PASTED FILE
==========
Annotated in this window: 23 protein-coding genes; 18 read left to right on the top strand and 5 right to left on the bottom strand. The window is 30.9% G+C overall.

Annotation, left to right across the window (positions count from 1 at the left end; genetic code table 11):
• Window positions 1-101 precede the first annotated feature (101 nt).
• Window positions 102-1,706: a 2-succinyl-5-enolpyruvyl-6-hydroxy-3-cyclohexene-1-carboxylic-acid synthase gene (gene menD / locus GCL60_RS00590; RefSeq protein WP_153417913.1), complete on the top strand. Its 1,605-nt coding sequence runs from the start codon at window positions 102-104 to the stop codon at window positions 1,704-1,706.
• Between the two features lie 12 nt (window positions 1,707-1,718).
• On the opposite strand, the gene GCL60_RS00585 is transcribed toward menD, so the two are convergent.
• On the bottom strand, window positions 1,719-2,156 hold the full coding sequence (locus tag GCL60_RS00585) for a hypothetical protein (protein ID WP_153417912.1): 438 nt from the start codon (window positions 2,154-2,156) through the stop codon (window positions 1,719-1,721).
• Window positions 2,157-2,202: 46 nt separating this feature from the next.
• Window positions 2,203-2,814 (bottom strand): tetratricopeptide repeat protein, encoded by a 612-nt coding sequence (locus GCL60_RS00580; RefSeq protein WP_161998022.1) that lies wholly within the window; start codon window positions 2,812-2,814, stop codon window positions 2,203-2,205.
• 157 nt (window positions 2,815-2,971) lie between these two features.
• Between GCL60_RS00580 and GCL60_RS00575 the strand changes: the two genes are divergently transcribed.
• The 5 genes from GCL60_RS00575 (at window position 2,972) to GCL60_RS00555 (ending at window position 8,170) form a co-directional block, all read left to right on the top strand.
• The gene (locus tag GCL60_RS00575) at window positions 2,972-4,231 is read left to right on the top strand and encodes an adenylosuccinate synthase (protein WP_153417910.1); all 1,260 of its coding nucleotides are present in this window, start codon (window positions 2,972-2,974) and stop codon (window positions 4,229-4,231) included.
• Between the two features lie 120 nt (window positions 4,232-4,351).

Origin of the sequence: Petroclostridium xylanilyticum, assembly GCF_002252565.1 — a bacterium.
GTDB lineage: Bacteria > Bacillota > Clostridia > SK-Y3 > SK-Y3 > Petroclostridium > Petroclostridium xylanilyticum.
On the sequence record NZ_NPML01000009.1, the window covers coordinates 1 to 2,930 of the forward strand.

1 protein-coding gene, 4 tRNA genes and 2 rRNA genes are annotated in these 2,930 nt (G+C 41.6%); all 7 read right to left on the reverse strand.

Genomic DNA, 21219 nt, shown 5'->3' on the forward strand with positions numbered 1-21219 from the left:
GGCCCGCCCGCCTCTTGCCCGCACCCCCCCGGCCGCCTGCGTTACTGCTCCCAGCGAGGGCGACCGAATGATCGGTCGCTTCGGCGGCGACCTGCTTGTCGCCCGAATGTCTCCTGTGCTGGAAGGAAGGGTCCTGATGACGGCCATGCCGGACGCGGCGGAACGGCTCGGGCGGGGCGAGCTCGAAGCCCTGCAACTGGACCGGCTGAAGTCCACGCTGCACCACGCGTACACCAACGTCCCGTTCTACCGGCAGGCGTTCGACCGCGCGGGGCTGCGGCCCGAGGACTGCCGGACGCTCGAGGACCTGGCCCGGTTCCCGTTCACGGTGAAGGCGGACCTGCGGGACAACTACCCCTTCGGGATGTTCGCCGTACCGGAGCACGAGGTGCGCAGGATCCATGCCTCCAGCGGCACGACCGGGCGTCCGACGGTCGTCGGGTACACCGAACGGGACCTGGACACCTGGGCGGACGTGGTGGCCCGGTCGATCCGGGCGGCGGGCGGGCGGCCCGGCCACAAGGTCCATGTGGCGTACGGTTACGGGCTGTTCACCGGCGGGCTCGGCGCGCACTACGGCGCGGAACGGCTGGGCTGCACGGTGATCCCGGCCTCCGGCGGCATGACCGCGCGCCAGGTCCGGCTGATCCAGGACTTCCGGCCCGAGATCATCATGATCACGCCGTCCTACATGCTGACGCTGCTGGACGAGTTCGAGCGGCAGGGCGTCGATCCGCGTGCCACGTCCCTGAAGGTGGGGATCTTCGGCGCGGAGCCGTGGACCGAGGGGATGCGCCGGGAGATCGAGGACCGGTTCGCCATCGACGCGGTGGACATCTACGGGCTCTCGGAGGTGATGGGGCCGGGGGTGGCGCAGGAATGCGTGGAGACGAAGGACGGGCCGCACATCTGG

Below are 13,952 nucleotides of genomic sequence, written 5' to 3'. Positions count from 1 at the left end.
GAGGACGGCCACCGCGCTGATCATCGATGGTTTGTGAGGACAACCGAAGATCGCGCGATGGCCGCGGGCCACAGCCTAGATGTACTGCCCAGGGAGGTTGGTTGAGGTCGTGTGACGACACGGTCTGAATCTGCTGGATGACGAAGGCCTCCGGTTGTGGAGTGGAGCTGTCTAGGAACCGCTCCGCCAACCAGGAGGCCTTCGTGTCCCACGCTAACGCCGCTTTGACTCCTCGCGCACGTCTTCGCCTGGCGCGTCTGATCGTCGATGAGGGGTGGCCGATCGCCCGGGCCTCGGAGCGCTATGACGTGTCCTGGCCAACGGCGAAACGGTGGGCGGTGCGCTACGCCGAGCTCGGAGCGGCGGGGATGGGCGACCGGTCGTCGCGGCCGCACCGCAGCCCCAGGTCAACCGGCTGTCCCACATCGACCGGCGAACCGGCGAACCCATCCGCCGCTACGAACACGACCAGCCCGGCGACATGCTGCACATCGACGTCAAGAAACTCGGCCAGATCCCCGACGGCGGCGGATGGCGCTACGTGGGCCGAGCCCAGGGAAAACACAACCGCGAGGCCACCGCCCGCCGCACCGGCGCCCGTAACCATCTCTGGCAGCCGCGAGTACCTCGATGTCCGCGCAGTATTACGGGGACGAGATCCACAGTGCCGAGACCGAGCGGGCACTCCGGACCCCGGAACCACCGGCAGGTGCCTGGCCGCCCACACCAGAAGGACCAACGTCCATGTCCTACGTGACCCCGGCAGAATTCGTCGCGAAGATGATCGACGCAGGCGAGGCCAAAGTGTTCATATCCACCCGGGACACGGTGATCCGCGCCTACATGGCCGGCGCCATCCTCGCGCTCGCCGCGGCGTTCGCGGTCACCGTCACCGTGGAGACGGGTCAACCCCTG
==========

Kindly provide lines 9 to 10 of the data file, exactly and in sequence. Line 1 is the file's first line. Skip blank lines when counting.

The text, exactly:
• Window positions 2,203-2,814 (bottom strand): tetratricopeptide repeat protein, encoded by a 612-nt coding sequence (locus GCL60_RS00580; RefSeq protein WP_161998022.1) that lies wholly within the window; start codon window positions 2,812-2,814, stop codon window positions 2,203-2,205.
• 157 nt (window positions 2,815-2,971) lie between these two features.